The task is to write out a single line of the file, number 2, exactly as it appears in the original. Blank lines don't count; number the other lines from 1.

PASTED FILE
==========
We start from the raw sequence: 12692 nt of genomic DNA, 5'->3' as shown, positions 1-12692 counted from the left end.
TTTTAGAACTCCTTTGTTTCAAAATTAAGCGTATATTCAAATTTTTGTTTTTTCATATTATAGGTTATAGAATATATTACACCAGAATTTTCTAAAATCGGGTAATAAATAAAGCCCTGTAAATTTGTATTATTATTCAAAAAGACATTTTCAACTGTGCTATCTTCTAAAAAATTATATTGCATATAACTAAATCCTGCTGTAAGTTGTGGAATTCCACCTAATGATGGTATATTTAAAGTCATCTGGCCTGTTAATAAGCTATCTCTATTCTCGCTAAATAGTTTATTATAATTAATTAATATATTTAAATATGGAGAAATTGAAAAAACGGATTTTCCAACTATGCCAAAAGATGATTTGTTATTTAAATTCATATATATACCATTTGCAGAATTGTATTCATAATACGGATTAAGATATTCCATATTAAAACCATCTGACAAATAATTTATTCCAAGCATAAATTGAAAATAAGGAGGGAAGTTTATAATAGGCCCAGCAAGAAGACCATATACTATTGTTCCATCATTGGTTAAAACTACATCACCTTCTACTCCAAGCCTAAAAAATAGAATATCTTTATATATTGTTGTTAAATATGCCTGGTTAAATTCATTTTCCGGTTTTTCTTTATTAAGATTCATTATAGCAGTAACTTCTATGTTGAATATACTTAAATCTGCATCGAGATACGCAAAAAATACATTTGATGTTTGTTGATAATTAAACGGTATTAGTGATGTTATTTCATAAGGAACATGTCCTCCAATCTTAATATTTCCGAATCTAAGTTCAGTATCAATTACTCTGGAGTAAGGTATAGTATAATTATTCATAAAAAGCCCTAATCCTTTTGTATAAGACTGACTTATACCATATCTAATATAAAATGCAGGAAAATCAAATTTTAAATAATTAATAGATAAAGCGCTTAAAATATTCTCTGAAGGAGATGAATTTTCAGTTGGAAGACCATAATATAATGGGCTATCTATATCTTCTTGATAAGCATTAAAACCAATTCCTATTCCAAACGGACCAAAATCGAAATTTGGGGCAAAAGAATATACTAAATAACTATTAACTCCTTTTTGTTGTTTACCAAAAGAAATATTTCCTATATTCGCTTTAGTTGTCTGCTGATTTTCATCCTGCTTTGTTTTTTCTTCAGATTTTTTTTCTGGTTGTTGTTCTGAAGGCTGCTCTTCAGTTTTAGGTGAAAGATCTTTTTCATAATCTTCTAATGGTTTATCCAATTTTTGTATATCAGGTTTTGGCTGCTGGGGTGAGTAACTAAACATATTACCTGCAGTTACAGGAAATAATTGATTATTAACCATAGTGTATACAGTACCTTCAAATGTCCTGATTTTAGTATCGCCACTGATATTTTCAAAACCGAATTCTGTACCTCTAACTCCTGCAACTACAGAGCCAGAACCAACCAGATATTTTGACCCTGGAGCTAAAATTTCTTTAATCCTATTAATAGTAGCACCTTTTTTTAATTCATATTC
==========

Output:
TTTTAGAACTCCTTTGTTTCAAAATTAAGCGTATATTCAAATTTTTGTTTTTTCATATTATAGGTTATAGAATATATTACACCAGAATTTTCTAAAATCGGGTAATAAATAAAGCCCTGTAAATTTGTATTATTATTCAAAAAGACATTTTCAACTGTGCTATCTTCTAAAAAATTATATTGCATATAACTAAATCCTGCTGTAAGTTGTGGAATTCCACCTAATGATGGTATATTTAAAGTCATCTGGCCTGTTAATAAGCTATCTCTATTCTCGCTAAATAGTTTATTATAATTAATTAATATATTTAAATATGGAGAAATTGAAAAAACGGATTTTCCAACTATGCCAAAAGATGATTTGTTATTTAAATTCATATATATACCATTTGCAGAATTGTATTCATAATACGGATTAAGATATTCCATATTAAAACCATCTGACAAATAATTTATTCCAAGCATAAATTGAAAATAAGGAGGGAAGTTTATAATAGGCCCAGCAAGAAGACCATATACTATTGTTCCATCATTGGTTAAAACTACATCACCTTCTACTCCAAGCCTAAAAAATAGAATATCTTTATATATTGTTGTTAAATATGCCTGGTTAAATTCATTTTCCGGTTTTTCTTTATTAAGATTCATTATAGCAGTAACTTCTATGTTGAATATACTTAAATCTGCATCGAGATACGCAAAAAATACATTTGATGTTTGTTGATAATTAAACGGTATTAGTGATGTTATTTCATAAGGAACATGTCCTCCAATCTTAATATTTCCGAATCTAAGTTCAGTATCAATTACTCTGGAGTAAGGTATAGTATAATTATTCATAAAAAGCCCTAATCCTTTTGTATAAGACTGACTTATACCATATCTAATATAAAATGCAGGAAAATCAAATTTTAAATAATTAATAGATAAAGCGCTTAAAATATTCTCTGAAGGAGATGAATTTTCAGTTGGAAGACCATAATATAATGGGCTATCTATATCTTCTTGATAAGCATTAAAACCAATTCCTATTCCAAACGGACCAAAATCGAAATTTGGGGCAAAAGAATATACTAAATAACTATTAACTCCTTTTTGTTGTTTACCAAAAGAAATATTTCCTATATTCGCTTTAGTTGTCTGCTGATTTTCATCCTGCTTTGTTTTTTCTTCAGATTTTTTTTCTGGTTGTTGTTCTGAAGGCTGCTCTTCAGTTTTAGGTGAAAGATCTTTTTCATAATCTTCTAATGGTTTATCCAATTTTTGTATATCAGGTTTTGGCTGCTGGGGTGAGTAACTAAACATATTACCTGCAGTTACAGGAAATAATTGATTATTAACCATAGTGTATACAGTACCTTCAAATGTCCTGATTTTAGTATCGCCACTGATATTTTCAAAACCGAATTCTGTACCTCTAACTCCTGCAACTACAGAGCCAGAACCAACCAGATATTTTGACCCTGGAGCTAAAATTTCTTTAATCCTATTAATAGTAGCACCTTTTTTTAATTCATATTC